There are 2 airports in Bangkok: Suvarnabhumi International and Don Muang.
There are 20 airports located near Bangkok. The closest are: Siem Reap, Hua Hin Airport, Utapao, Phitsanulok, Trat, Buri Ram, Myeik, Chumphon Airport, Dawe, Pattaya, Nakhon Sawan, Battambang, Phetchabun, Koh Kong, Nakhon Ratchasima, Surin, Lop Buri, Ye, Phanom Sarakham, and Kamphangsaen.
There may be a time zone difference between your location and Bangkok. Bangkok's time zone is GMT +07:00. Current time in Bangkok is 05:40 PM.
Weather information taken from Foreca
The total population of Bangkok is 5100000 people.
Bangkok, situated on the banks of one of Thailand’s main rivers, has a strategic location that has been known for hundreds of years. Since at least 1500 AD, Thai kings have ruled from this area or had major military outposts here. When Thailand (then called Siam) began to modernize in the late 19th century, the process of modernization was led by the city of Bangkok, which introduced modern conveniences such as transportation long before the rest of the country.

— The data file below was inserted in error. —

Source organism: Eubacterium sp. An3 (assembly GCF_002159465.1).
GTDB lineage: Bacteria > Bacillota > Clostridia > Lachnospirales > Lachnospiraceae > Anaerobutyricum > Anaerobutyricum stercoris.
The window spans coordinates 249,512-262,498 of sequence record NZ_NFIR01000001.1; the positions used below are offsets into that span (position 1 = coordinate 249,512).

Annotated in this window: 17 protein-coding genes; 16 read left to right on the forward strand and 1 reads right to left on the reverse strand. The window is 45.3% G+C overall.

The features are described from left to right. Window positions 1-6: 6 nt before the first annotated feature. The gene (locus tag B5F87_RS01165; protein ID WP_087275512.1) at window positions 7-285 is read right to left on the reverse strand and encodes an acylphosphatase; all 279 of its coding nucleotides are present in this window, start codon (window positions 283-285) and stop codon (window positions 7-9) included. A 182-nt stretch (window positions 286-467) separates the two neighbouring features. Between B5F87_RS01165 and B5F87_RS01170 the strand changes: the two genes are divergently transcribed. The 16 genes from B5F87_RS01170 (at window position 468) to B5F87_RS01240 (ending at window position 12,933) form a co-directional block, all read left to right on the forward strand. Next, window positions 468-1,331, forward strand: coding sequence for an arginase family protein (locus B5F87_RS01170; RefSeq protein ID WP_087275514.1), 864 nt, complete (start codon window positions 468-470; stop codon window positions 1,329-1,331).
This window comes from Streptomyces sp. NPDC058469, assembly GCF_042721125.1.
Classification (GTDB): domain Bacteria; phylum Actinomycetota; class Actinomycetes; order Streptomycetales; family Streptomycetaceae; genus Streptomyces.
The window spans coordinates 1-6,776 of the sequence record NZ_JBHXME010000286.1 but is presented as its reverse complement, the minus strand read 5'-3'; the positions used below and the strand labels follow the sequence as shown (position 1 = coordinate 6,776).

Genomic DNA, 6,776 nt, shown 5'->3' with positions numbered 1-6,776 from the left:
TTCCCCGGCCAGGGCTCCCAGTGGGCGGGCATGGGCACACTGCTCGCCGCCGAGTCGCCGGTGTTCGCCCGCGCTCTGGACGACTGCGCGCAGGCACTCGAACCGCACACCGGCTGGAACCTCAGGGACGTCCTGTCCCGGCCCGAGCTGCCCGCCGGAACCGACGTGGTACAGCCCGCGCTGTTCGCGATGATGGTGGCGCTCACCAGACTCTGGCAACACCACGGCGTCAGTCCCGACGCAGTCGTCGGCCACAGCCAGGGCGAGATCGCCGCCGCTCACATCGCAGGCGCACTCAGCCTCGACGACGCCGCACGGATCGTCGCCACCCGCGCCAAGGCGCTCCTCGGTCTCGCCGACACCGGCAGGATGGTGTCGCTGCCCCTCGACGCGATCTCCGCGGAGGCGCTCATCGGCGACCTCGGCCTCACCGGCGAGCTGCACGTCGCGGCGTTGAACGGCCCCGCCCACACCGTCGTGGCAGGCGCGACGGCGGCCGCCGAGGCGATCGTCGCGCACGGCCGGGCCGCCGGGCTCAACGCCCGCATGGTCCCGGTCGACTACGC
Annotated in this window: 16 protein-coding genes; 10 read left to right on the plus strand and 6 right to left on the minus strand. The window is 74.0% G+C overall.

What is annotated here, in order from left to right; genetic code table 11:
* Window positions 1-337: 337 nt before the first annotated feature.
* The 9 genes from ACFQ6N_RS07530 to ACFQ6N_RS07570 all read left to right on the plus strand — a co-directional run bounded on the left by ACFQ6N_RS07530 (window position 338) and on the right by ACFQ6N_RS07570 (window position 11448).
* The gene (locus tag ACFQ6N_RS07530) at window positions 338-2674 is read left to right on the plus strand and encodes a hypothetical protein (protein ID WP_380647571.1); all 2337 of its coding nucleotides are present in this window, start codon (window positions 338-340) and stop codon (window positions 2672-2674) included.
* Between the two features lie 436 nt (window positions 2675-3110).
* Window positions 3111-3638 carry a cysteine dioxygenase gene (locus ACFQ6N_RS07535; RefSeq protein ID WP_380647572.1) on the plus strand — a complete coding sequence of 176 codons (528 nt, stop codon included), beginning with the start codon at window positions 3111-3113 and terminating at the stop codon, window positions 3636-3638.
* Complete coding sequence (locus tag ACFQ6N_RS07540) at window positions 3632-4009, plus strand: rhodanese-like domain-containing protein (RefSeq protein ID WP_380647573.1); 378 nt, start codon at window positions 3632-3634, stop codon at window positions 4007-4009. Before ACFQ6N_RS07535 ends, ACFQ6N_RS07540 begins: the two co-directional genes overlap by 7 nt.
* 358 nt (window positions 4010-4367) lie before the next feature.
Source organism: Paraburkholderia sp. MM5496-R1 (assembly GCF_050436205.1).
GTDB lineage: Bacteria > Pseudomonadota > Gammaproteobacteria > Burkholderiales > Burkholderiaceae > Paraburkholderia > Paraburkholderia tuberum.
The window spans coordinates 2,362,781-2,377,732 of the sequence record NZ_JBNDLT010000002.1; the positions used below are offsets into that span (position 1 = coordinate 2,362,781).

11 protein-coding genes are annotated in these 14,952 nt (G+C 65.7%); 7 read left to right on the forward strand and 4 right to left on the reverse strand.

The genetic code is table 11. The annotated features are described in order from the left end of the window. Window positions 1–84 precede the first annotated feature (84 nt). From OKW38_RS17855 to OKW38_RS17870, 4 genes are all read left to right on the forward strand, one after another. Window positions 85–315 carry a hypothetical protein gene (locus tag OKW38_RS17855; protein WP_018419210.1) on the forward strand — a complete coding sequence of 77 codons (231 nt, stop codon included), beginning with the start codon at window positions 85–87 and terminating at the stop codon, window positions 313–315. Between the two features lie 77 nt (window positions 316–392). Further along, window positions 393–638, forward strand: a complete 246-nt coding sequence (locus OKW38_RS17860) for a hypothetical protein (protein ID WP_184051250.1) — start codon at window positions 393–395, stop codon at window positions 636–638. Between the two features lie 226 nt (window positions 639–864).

There are two main airports that flights to Bangkok may use: Suvarnabhumi Airport, a highly modern and sleek-looking airport; and Don Muang Airport, a slightly older option. Both airports are about 20 miles from downtown Bangkok. It is fairly easy to get from either airport into the city, as both airports have train and bus services.
The main thing to remember when getting around Bangkok is that the city is extremely densely populated, and therefore the roads are highly congested. There are two train systems within the city, a SkyTrain and a newer Metro system, but neither serves the whole city. For getting around central Bangkok they work quite well, but there are many areas of the city where you will need to use a taxi, car, or bus. Bangkok also has the world-famous tuk-tuk, but unfortunately many of these are operated by scam artists who will not offer you a fair rate.
Thai food is some of the most delicious in the world, and Bangkok is a great place to get it. Even if you are on a tight budget, it’s no problem to get authentic delicacies – many visitors will say that the roadside stands and small restaurants have better food than the upscale eateries that cater to tourists. Street vendors have familiar dishes that you may have sampled at a Thai restaurant – such as pad thai and satay – but they also have more exotic fare ranging from extremely spicy tom yam kung to deep-fried crickets!